An NPR story claims 14 Hamas fighters were killed in attempted ambush of Israeli troops, but no corroboration of that number can be found in the daily reports of Palestinian human rights groups.
"A separation of the two communities is now complete in almost every way," reports NPR about Israelis and Palestinians, completely distorting the porous reality in which Palestinians work, pray and tour in Israel.
When Israel is the topic, moderator Diane Rehm tends to tilt the guest list on her National Public Radio show in a pro-Arab direction. When that is not enough, she puts her own hand on the scale. Case in point: Her July 22 broadcast.
A July 11 NPR segment of On The Media with host Brooke Gladstone was one for the books. A program that supposedly examines media coverage of events was itself a platform for blatant media bias.
Not every headline writer could figure out how to convey the straightforward news of an cease-fire respected by Israel and rejected by Hamas.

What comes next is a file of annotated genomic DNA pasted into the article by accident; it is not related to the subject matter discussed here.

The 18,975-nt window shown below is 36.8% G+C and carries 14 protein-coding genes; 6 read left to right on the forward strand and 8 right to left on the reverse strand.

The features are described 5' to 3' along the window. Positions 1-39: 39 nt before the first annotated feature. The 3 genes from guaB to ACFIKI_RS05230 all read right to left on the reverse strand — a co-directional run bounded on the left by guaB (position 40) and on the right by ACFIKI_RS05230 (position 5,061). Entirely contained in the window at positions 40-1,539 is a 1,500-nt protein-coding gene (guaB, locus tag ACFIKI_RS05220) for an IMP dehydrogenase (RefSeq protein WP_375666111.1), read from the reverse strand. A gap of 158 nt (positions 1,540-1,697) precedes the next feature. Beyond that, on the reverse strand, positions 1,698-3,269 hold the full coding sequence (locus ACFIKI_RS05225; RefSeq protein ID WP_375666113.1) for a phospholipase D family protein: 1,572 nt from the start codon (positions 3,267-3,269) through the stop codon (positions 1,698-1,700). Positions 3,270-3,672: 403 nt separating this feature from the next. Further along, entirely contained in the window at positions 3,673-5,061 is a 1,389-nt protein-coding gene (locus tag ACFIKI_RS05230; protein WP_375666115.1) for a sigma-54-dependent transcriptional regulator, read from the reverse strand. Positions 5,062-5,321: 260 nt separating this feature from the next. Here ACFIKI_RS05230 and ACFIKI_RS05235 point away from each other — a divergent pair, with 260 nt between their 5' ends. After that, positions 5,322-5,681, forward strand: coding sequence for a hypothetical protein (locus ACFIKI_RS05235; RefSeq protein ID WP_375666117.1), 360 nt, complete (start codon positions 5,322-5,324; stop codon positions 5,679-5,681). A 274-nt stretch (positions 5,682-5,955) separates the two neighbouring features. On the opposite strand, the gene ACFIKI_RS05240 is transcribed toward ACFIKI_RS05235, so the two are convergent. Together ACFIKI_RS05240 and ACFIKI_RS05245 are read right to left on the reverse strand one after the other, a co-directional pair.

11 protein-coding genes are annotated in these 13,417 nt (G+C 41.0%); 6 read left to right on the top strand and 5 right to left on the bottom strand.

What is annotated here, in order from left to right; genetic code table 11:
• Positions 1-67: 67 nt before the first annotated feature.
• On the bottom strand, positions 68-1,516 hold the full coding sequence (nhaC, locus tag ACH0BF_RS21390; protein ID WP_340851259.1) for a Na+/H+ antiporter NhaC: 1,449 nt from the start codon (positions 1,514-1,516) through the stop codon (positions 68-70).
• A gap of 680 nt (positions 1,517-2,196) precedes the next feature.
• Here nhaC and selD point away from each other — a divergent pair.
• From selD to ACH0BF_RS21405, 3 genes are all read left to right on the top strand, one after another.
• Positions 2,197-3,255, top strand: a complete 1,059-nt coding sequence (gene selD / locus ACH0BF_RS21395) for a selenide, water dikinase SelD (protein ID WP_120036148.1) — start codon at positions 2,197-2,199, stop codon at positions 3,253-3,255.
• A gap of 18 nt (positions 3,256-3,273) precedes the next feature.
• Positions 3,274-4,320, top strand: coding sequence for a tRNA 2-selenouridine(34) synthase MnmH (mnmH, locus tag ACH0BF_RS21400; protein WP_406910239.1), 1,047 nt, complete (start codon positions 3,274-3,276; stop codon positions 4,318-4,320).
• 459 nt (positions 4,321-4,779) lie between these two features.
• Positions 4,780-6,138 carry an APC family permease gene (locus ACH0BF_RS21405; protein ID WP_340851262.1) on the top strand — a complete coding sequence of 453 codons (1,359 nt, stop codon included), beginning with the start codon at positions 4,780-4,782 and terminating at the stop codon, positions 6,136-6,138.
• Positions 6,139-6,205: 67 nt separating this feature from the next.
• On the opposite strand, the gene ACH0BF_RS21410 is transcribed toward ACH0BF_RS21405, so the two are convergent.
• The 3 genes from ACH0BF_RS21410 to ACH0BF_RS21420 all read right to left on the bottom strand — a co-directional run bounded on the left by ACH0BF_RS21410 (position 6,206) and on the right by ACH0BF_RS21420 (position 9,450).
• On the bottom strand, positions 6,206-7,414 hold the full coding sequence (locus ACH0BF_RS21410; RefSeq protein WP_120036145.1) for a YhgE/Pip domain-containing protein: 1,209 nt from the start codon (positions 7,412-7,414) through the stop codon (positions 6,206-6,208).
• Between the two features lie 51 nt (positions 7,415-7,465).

Tom Ashbrook, host of NPR's "On Point," moderates a discussion of the escalation in violence between Israel and the Palestinians, but excludes anyone to give the Israeli side.
In a softball interview with Mkhaimer Abu Sada, NPR's Robert Siegel fails to challenge falsehoods about Hamas, Gaza airstrikes and the murdered teens. Nor does either even note the basics about Hamas, like that it's a terror group.
NPR's final report about its Middle East coverage states that in late 2013 Israeli voices outweighed Palestinian voices on the air. But CAMERA's own examination finds this is not so true.
NPR's Tom Ashbrook hosted a discussion of the proposed interim deal with Iran over its nuclear program but repeatedly interrupted the guest expert who opposed the deal.
News reports about Twitter posts by Iranian officials caused a stir in the media. But context and skepticism are important in journalism, even when reporters really want to believe.